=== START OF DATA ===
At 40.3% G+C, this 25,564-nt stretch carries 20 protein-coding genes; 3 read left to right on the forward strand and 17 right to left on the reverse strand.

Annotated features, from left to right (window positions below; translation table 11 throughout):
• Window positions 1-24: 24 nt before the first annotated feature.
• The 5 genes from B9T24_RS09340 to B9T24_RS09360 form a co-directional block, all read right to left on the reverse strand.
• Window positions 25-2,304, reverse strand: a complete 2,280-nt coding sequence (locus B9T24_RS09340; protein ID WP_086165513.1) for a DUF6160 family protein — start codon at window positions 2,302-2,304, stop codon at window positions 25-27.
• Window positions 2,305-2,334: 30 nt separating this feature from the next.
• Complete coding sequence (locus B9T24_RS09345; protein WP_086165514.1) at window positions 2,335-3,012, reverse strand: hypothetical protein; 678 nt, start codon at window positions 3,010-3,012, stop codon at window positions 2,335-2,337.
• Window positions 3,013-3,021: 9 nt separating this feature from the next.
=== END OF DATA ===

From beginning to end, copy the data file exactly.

At 40.3% G+C, this 25,564-nt stretch carries 20 protein-coding genes; 3 read left to right on the forward strand and 17 right to left on the reverse strand.

Annotated features, from left to right (window positions below; translation table 11 throughout):
• Window positions 1-24: 24 nt before the first annotated feature.
• The 5 genes from B9T24_RS09340 to B9T24_RS09360 form a co-directional block, all read right to left on the reverse strand.
• Window positions 25-2,304, reverse strand: a complete 2,280-nt coding sequence (locus B9T24_RS09340; protein ID WP_086165513.1) for a DUF6160 family protein — start codon at window positions 2,302-2,304, stop codon at window positions 25-27.
• Window positions 2,305-2,334: 30 nt separating this feature from the next.
• Complete coding sequence (locus B9T24_RS09345; protein WP_086165514.1) at window positions 2,335-3,012, reverse strand: hypothetical protein; 678 nt, start codon at window positions 3,010-3,012, stop codon at window positions 2,335-2,337.
• Window positions 3,013-3,021: 9 nt separating this feature from the next.